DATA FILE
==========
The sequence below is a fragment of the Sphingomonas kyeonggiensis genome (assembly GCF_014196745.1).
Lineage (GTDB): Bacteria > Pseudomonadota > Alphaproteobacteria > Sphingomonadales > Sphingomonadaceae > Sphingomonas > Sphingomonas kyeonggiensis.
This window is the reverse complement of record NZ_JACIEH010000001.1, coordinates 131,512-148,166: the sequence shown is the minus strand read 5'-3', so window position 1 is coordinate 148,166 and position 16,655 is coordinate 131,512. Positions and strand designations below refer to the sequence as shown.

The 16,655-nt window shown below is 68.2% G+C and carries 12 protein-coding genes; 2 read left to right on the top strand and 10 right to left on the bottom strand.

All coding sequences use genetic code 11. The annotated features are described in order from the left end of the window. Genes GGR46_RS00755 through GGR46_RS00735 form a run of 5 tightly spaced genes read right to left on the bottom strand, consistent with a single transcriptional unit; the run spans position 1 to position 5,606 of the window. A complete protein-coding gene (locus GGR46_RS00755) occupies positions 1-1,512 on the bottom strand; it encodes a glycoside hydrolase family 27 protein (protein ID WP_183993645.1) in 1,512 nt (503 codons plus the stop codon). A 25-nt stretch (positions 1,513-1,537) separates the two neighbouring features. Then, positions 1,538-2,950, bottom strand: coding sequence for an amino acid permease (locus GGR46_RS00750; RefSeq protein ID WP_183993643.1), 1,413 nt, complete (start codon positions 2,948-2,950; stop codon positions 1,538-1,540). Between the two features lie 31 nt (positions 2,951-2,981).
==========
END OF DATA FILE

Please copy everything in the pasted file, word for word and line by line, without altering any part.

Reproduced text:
The sequence below is a fragment of the Sphingomonas kyeonggiensis genome (assembly GCF_014196745.1).
Lineage (GTDB): Bacteria > Pseudomonadota > Alphaproteobacteria > Sphingomonadales > Sphingomonadaceae > Sphingomonas > Sphingomonas kyeonggiensis.
This window is the reverse complement of record NZ_JACIEH010000001.1, coordinates 131,512-148,166: the sequence shown is the minus strand read 5'-3', so window position 1 is coordinate 148,166 and position 16,655 is coordinate 131,512. Positions and strand designations below refer to the sequence as shown.

The 16,655-nt window shown below is 68.2% G+C and carries 12 protein-coding genes; 2 read left to right on the top strand and 10 right to left on the bottom strand.

All coding sequences use genetic code 11. The annotated features are described in order from the left end of the window. Genes GGR46_RS00755 through GGR46_RS00735 form a run of 5 tightly spaced genes read right to left on the bottom strand, consistent with a single transcriptional unit; the run spans position 1 to position 5,606 of the window. A complete protein-coding gene (locus GGR46_RS00755) occupies positions 1-1,512 on the bottom strand; it encodes a glycoside hydrolase family 27 protein (protein ID WP_183993645.1) in 1,512 nt (503 codons plus the stop codon). A 25-nt stretch (positions 1,513-1,537) separates the two neighbouring features. Then, positions 1,538-2,950, bottom strand: coding sequence for an amino acid permease (locus GGR46_RS00750; RefSeq protein ID WP_183993643.1), 1,413 nt, complete (start codon positions 2,948-2,950; stop codon positions 1,538-1,540). Between the two features lie 31 nt (positions 2,951-2,981).